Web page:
ten thousand small processes

Jeff Roberson jroberson at chesapeake.net
Tue Jun 24 17:45:27 PDT 2003

I understand you have some history with the project.  As such I believe
you deserve a more thorough answer.  More replies inline.

On 23 Jun 2003, D. J. Bernstein wrote:

> alloca() is inadequate. Memory allocation doesn't always follow a stack
> pattern. I certainly can't predict memory use at the top of main().
> sbrk() is dangerous. Suppose a system call that I'm using turns into a
> library routine that calls malloc()---this has happened to poll() and to
> socket(), so it could happen again. Suppose the malloc() implementor
> assumes that the memory he gets from sbrk() is contiguous. Kaboom.

poll() does not call malloc in libc or libc_r.  Socket only calls malloc()
in libc_r.  libthr does not call malloc in either case.  I'm not sure
about libkse.  Could you clarify this point?  I agree, I wouldn't use
sbrk() either.  I'd use malloc().  If you have a small number of fixed
allocations declaring them in the bss for maximum compaction is an
alternative as well.  No fragmentation, no allocator overhead, etc.

> (If the sbrk() manual page said that this was the malloc() implementor's
> fault, maybe I'd risk it. But the manual page clearly says I shouldn't.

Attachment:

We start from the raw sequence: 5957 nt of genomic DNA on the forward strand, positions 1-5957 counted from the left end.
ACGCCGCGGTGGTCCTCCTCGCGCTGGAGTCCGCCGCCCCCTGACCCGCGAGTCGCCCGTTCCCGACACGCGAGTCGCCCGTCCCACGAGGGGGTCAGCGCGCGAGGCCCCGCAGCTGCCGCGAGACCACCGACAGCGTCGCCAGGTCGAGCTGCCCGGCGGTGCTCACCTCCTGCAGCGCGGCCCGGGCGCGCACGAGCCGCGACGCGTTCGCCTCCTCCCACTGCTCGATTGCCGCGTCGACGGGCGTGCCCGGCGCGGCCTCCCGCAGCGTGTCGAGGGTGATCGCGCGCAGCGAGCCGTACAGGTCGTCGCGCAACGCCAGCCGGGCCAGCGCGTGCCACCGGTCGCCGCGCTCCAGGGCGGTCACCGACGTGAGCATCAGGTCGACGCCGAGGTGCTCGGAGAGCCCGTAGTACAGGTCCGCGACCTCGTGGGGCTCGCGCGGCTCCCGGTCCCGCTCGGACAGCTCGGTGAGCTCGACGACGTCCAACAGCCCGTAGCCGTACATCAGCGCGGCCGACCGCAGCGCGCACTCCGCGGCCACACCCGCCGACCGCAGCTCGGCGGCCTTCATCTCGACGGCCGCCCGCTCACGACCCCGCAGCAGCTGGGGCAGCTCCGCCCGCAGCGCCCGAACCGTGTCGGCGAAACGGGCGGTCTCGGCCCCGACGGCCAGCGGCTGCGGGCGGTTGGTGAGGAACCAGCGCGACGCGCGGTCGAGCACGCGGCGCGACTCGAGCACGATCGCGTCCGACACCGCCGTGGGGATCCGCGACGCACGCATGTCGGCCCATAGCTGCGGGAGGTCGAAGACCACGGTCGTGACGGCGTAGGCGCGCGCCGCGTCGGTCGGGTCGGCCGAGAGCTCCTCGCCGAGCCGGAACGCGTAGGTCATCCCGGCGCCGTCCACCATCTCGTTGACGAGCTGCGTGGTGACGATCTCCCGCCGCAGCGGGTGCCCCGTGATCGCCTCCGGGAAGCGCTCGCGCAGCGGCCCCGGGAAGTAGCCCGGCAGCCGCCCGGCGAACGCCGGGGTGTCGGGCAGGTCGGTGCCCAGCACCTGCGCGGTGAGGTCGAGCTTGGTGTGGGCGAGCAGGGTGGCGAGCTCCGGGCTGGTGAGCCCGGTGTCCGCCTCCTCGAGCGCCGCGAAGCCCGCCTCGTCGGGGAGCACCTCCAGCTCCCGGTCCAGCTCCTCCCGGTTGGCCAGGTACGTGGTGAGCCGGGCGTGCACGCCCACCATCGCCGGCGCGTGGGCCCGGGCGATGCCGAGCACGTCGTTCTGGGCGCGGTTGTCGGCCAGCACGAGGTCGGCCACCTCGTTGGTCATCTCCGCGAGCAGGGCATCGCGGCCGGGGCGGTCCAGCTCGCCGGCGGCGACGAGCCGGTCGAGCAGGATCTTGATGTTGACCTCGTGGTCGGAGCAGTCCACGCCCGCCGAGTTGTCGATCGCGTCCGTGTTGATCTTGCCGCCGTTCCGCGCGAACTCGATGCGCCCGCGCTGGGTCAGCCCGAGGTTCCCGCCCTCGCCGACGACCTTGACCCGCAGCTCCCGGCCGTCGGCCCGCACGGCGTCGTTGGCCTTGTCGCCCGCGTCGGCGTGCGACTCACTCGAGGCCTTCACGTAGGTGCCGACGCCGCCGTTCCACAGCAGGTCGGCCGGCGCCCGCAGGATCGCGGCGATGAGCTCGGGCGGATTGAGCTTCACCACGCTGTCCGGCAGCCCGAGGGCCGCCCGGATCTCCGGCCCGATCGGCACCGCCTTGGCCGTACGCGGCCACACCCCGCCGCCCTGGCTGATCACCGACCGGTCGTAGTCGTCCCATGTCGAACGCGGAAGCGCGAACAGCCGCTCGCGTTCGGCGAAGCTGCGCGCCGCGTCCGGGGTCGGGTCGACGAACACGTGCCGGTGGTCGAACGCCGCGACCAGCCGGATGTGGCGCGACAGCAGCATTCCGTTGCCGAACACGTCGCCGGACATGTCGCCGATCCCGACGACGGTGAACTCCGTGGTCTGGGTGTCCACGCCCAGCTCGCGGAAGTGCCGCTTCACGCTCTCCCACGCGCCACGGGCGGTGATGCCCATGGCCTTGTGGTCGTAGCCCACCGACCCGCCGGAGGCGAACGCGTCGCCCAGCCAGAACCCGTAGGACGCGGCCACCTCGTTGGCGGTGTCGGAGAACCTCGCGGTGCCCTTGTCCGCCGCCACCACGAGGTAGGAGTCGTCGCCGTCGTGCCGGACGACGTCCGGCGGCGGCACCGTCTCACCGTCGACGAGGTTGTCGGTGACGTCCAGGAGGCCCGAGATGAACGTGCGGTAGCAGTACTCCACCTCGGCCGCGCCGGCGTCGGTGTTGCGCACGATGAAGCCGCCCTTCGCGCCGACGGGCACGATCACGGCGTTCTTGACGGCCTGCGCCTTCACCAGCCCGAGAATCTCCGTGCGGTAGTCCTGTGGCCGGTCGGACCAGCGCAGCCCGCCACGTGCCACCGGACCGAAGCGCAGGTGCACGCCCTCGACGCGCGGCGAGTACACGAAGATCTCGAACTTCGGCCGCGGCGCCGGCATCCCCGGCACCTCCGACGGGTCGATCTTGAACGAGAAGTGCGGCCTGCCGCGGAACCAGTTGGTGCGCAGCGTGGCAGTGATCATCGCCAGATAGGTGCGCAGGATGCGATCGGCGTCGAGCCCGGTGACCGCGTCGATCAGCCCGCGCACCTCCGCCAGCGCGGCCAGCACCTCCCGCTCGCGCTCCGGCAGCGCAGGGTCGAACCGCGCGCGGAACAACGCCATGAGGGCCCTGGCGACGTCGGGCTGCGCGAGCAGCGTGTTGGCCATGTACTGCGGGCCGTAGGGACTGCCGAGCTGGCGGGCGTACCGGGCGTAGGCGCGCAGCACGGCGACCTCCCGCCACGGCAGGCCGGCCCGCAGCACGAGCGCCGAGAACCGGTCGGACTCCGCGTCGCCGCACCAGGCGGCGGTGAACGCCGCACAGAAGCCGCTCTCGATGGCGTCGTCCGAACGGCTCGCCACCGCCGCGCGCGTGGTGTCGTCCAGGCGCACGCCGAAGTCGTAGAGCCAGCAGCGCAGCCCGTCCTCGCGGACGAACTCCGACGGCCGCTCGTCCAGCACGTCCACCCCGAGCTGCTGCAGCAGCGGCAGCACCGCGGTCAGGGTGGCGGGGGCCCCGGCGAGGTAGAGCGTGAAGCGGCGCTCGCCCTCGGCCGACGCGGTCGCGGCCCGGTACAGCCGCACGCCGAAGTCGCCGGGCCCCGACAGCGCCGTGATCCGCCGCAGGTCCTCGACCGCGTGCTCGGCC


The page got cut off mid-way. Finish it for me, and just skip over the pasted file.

> ``Duh, why would anyone want to use more than one allocator library?'')

I'm not really sure why they would.  It seems like it would lead to
increaed ineffeciencies and fragmentation.  In the kernel we keep moving
towards fewer allocators not more for this exact reason.

> Even if I get malloc() under control somehow, I'll still have
> unexplained VM pages going down the tubes. Is this, in fact, the stack?
> Why doesn't it start at 4K?

It does start at 4k of allocated pages.  I think I discussed this in my
other email.  WIth regards to the other pages that have been alllocated to
this process..  I remembered this today while thinking about another
problem.  FreeBSD does prefaults to map pages that are already available
into an address space.  This significantly reduces the number of faults in
many applications due to spacial locality.  This probably acounts for the
memory used that has not actually been referenced.

FreeBSD and ELF just aren't well suited to extremely tiny binaries.  I
hope this answers your questions.

> ---D. J. Bernstein, Associate Professor, Department of Mathematics,
> Statistics, and Computer Science, University of Illinois at Chicago
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